Leukaemia and L...
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Response to the removal of blood cancer drugs from the Cancer Drug Fund

Leukaemia and L...
Posted by
12 Jan 2015

Leukaemia & Lymphoma Research is extremely disappointed by the news that a number of blood cancer drugs are to be delisted from the Cancer Drugs Fund (CDF). In total, five drugs will be delisted for eight different indications. The changes will come into force in March 2015. 

It is important to note that existing patients being treated with any of these drugs will still be allowed to take them. 

The delistings apply specifically to certain ‘indications’ for different types of blood cancer (an indication may be for patients at a specific stage of disease, or for those who have already been treated with other drugs previously).

The CDF was set up in 2011 to give patients in England access to cancer treatments ruled too expensive for routine use on the NHS. There are around a dozen different drugs used to treat blood cancers that are only available through the Cancer Drugs Fund for certain patients - a significant proportion of the drugs on the list. Today’s announcement comes as the result of an evaluation that was launched at the end of last year of the cost-effectiveness of many drugs available through the scheme.

There is some positive news for blood cancer patients in the announcement too. While Bortezomib has been removed for the treatment of relapsed mantle cell lymphoma, Ibrutinib has been added to the Cancer Drugs Fund for these patients, which is exciting news. While Ofatumumab has been removed for CLL, Ibrutinib has also been added for these patients. 

Bortezomib (also known as Velcade) will no longer be available through the CDF as an option for myeloma patients who relapse after previous treatment with the drug. Patients who relapse who have not received the drug before can continue to access Bortezomib through the CDF. Other treatments for chronic myeloid leukaemia, non-Hodgkin lymphoma and chronic lymhocytic leukaemia have also been delisted. (Full list below).

Professor Chris Bunce, Research Director at Leukaemia & Lymphoma Research, said: “We are very concerned indeed that so many drugs for blood cancers like leukaemia, lymphoma and myeloma have been delisted from the Cancer Drugs Fund. The decision to remove effective drugs from so many patients represents a dramatic step backwards. Many of these treatments can significantly prolong survival times and provide a good quality of life for diseases that can have devastating symptoms. In many cases, patient populations for the drug indication are very small, so the total cost burden to the NHS is actually relatively low.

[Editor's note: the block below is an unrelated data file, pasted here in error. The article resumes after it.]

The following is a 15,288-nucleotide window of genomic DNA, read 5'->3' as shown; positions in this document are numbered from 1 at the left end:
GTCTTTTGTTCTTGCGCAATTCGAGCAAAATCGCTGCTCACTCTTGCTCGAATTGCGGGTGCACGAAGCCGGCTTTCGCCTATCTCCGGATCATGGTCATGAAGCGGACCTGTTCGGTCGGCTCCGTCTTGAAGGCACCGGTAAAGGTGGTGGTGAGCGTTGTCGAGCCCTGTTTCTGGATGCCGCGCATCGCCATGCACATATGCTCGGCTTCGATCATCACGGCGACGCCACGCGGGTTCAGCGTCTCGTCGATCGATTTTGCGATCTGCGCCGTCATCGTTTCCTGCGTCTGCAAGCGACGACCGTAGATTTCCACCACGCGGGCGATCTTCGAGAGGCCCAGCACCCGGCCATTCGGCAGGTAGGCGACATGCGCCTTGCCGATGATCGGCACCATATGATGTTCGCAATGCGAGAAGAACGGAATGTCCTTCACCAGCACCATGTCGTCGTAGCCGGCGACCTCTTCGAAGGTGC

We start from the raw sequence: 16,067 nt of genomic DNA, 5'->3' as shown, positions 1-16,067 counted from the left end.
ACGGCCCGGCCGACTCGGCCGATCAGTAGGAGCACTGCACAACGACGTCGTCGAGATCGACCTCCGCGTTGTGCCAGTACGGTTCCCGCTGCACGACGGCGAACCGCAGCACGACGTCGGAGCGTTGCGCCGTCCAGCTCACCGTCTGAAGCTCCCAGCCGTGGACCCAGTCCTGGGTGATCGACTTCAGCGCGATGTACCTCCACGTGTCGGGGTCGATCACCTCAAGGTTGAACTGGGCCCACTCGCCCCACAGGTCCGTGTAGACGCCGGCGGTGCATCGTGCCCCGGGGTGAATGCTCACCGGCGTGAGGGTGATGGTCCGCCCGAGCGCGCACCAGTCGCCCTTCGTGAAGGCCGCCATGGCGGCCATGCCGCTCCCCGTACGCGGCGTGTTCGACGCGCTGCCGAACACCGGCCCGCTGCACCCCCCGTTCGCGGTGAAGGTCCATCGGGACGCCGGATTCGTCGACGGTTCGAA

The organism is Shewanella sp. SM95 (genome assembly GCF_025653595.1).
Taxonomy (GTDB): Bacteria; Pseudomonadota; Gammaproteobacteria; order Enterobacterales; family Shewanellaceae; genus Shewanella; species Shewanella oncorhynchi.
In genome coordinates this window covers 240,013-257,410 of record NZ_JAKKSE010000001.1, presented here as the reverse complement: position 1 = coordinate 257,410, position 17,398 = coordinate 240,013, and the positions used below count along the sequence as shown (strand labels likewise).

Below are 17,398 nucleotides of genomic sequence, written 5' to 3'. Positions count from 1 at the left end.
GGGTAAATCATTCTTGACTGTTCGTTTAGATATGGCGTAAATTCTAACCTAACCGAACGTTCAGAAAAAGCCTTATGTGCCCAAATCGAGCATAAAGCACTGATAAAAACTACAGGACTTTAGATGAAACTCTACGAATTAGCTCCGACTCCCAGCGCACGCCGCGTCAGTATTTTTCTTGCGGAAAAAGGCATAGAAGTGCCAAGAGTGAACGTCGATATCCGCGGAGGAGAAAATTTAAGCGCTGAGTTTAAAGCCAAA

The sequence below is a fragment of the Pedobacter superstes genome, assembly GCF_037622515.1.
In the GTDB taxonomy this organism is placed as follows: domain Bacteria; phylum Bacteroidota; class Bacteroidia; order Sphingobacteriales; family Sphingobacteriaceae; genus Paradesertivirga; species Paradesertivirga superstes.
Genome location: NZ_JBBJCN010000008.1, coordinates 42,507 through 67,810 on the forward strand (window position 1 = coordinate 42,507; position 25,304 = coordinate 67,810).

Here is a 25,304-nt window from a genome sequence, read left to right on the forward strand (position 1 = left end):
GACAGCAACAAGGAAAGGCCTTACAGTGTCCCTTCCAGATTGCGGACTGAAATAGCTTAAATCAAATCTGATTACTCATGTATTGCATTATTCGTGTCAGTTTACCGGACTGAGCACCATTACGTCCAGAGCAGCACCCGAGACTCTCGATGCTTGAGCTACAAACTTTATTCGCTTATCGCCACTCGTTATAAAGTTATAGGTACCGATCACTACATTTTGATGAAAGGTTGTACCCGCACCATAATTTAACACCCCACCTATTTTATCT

“A constructive dialogue between all parties is needed to get to a long term and sustainable system that ensures patients can access the treatments they need.”

Speaking regarding the de-listing of Bortezomib for myeloma patients who have had prior-treatment with the drug, Dr Andrew Chantry, Leukaemia & Lymphoma Research Medical Advisor and Consultant Haematologist, Royal Hallamshire Hospital, Sheffield, said: “This decision is extremely unfortunate and will substantially disadvantage many patients who have previously benefitted from this important drug. Many patients respond extremely well to Bortezomib and may well not respond nearly as well to other myeloma drugs. This will shorten their lives and hasten the return of considerable suffering and often lead to a terminal decline.”

The full list of blood cancer drugs and their indications that have been delisted:

Remember, if you are taking any of the drugs for any of the indications below, you will be allowed to continue taking them.

Bosutinib (Bosulif)  for the treatment of blast phase chronic myeloid leukaemia refractory or intolerant to nilotinib or dasatinib
Bosutinib (Bosulif)  for the treatment of blast crisis Chronic Myeloid Leukaemia
Dasatinib (Sprycel) for the treatment of lymphoid blast phase chronic myeloid leukaemia with resistance or intolerance to prior therapy
Ofatumumab (Arzerra) for the treatment of chronic lymphocytic leukaemia
Bendamustine (Levact) for the treatment of Rituximab refractory low grade non-Hodgkin lymphoma
Bortezomib (Velcade)  for the treatment of  relapsed/refractory mantle cell lymphoma
Bortezomib (Velcade)  for the treatment of  relapsed Waldenstrom’s macroglobulinaemia
Bortezomib (Velcade)  for the treatment of relapsed/refractory multiple myeloma with prior response to Bortezomib

Comments

Anonymous
12.01.2015

Absolutely ghastly!

12.01.2015

It's always deeply dissapointing to see that money is barrier to life saving drugs when so many work so hard to achieve these marvellous things to improve the lives of those in need. A sad day for all.  

Anonymous
12.01.2015